The “stronger than you think” quote has been attributed to A. A. Milne, author of the Winnie-the-Pooh stories. Written by  and published in the 1920s. This was a time post-World War I and prior to The Great Depression and World War II. The expression of “pull yourself up by your boot straps” and the mentality of self-reliance was fueled in those days, in literature and culture. It continues today.

[Now, you should know Milne did NOT write that expression. A writer at Disney must have. It is a quote from the animated film (1997) “Pooh’s Grand Adventure: the Search for Christopher Robin”. Pooh’s dear friend Christopher Robin is going away to boarding school and is trying to give Pooh, and himself, the courage for them to be apart. That message is there but not in so many words as in the Disney film.]

So…after that bubble burst, let’s return to the oft-quoted “stronger than you think” encouragement we find everywhere. It seems to speak to our culture…across generations.

Self-reliance. Work harder. Work smarter. We can do better. Sigh…

When we are told by a friend or family member, or even a social media stranger, that we’re stronger than we think, we are not being encouraged to lean on community…or God. We are given the message that somewhere inside ourselves, alone, without others, we can tap into more strength than we are feeling at the moment.

Is that really encouragement? I know we mean well…but do we really want to offer up Disney verbiage to a real struggle?

When I’ve gone about as far as I can go, can I slog out more, just with my own “main strength and awkwardness”? Maybe. At what cost and to what gain?

I got a phone call earlier today from a mom needing an understanding ear on a hard struggle involving her young son. She’s a terrific mom. Yet…she’d come to the end of her rope on this one. She sounded on Empty. Did it help that we talked? I think so…and definitely it helped to pray afterwards. She will find the way to help her son. She has a way forward even if she doesn’t see it clearly yet. Through her own resolve and experience. Through deep community. Through an enduring faith in a wise and loving God.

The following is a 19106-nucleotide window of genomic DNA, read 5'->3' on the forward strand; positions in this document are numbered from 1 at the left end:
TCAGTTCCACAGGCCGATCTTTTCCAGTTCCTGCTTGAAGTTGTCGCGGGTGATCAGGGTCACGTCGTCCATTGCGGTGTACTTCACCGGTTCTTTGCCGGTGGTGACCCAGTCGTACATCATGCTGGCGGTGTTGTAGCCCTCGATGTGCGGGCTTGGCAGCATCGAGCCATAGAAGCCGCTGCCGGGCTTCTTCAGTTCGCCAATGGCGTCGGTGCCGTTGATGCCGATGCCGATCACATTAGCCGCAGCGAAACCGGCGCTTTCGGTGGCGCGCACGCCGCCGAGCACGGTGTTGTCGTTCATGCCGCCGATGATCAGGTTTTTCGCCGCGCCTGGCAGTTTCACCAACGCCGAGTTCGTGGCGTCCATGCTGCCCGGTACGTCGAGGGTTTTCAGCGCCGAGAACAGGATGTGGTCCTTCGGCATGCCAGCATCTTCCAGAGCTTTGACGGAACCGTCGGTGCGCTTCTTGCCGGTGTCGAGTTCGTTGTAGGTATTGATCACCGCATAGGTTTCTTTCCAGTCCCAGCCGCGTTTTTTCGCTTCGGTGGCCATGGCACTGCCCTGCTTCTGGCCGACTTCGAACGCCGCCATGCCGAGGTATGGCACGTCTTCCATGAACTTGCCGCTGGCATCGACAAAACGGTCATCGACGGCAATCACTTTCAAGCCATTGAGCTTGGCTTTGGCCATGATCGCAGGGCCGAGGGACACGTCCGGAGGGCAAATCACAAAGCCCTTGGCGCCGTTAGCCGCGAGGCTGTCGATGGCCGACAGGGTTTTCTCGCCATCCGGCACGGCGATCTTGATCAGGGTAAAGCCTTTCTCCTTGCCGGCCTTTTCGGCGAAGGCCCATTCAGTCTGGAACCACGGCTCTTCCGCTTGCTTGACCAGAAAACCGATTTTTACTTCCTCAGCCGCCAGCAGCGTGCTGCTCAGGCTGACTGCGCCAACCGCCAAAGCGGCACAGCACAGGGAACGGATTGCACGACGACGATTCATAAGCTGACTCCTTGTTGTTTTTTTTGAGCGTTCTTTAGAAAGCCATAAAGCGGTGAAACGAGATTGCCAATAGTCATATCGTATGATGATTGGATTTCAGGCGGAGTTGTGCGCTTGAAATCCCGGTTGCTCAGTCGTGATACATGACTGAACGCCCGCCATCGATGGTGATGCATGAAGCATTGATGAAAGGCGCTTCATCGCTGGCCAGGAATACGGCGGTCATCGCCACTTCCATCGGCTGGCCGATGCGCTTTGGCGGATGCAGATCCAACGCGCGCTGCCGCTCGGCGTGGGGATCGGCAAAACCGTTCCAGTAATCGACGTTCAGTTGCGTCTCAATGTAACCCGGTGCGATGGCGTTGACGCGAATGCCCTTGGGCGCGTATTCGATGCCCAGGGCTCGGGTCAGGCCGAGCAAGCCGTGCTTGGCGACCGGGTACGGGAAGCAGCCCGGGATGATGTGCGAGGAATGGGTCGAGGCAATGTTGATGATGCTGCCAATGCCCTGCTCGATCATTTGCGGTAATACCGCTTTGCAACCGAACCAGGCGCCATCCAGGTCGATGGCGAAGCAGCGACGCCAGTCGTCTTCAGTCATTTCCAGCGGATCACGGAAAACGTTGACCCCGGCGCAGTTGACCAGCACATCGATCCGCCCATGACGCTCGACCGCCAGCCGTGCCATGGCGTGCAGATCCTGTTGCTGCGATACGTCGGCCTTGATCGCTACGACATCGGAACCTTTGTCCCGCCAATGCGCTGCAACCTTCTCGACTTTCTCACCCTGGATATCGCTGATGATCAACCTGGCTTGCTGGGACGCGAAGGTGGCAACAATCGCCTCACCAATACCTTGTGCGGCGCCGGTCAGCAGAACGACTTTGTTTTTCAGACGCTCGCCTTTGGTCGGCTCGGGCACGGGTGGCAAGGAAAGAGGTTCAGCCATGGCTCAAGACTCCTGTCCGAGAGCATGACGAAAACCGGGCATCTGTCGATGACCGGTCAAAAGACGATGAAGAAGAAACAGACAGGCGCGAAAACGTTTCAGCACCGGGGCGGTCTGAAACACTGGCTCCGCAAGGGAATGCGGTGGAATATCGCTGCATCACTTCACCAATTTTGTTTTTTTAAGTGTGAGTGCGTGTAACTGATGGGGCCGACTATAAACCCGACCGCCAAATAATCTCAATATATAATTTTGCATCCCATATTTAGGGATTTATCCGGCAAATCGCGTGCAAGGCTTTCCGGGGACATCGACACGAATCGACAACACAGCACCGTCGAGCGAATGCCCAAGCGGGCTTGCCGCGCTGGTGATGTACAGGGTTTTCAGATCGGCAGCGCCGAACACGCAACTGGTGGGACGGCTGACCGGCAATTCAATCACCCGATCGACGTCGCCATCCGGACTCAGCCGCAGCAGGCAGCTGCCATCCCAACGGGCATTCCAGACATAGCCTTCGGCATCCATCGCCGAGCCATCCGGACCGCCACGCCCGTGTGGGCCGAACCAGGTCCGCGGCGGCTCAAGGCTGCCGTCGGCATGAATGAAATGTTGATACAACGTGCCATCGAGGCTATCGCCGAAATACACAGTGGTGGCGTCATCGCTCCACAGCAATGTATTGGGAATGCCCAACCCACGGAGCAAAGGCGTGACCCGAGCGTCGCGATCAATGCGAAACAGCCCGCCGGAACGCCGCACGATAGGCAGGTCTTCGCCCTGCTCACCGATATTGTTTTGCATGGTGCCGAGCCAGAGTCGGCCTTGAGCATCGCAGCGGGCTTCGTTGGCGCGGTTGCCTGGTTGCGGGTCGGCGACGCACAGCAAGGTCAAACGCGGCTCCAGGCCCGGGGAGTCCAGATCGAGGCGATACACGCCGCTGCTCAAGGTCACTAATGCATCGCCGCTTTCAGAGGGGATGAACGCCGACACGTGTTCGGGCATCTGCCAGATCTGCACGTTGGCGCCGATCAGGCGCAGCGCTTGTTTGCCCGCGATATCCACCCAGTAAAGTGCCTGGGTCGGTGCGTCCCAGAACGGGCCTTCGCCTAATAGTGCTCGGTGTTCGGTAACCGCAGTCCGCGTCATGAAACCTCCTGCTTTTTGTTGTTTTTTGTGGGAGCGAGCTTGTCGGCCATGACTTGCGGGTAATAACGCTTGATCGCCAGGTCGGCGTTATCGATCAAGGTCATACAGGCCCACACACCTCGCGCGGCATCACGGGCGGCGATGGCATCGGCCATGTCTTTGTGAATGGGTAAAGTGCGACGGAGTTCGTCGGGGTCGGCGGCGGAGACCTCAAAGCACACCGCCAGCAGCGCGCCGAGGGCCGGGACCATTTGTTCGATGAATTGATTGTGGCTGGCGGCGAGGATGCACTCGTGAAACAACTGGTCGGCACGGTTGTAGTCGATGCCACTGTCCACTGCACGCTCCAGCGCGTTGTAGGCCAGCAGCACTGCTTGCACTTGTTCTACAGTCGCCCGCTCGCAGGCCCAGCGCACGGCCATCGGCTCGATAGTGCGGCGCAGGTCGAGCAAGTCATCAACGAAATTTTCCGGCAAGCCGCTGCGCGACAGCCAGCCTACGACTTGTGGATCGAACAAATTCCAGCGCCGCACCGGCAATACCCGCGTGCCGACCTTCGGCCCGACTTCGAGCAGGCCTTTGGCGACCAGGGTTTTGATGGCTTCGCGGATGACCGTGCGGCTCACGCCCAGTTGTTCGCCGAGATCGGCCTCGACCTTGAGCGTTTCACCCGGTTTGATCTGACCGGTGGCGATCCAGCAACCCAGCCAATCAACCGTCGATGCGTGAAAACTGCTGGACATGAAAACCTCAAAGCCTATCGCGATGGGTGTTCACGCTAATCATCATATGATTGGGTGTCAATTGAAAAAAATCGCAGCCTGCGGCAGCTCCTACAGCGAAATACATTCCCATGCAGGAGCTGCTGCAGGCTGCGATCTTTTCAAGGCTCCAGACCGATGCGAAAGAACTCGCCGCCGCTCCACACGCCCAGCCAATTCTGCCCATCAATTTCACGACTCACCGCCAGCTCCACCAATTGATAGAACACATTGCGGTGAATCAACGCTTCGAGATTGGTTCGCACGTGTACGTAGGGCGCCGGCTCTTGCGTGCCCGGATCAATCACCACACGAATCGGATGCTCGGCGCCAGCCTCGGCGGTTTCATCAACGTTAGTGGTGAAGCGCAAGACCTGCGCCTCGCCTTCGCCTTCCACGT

Photo Credit: Heartlight

The Apostle Paul speaks so eloquently and practically on this issue of our weakness and God’s strength. In fact, when we come to the end of ourselves, we find God’s strength perfect in our weakness. It’s both a hard truth and great comfort. We don’t like the experience of coming to the end of ourselves. Nor do we like to see our friends and family moving so close to that reality. For this reason, we encourage those we love to dig deeper.

Photo Credit: Heartlight

You know I love words…and I squeeze as much good out of them as I can. The Pooh video clip above and its messages of the richness of relationship do have meaning for us. Part of that meaning is how sustaining relationships can be even with we are apart from each other. However, the best part of relationships and how much stronger they make us comes from the moment-by-moment reach of them in the present. When we are there for each other (and pray for each other) we become stepping stones rather than stumbling blocks.

When we seek to encourage with words like “You’re stronger than you think”, your heart will be heard. Lean in with those words…and pray for that one in the struggle.

Why I Believe ‘You Are Stronger Than You Think’ Is Not Always True – Arlene Pellicane

Monday Morning Moment – That Thing Does Doesn’t Need to Be Said – and If It Does – Deb Mills [Remember the quote from the Disney film Bambi? “If you can’t say anything nice, don’t say anything at all.” That is actually part of my family’s lexicon – so Disney does have wisdom sayings in its film library. 🙂

[Mandisa sings about how hard things make us stronger BUT she says that in the face of God being right there with us – holding us through whatever comes. We can rest in Him…and each other.]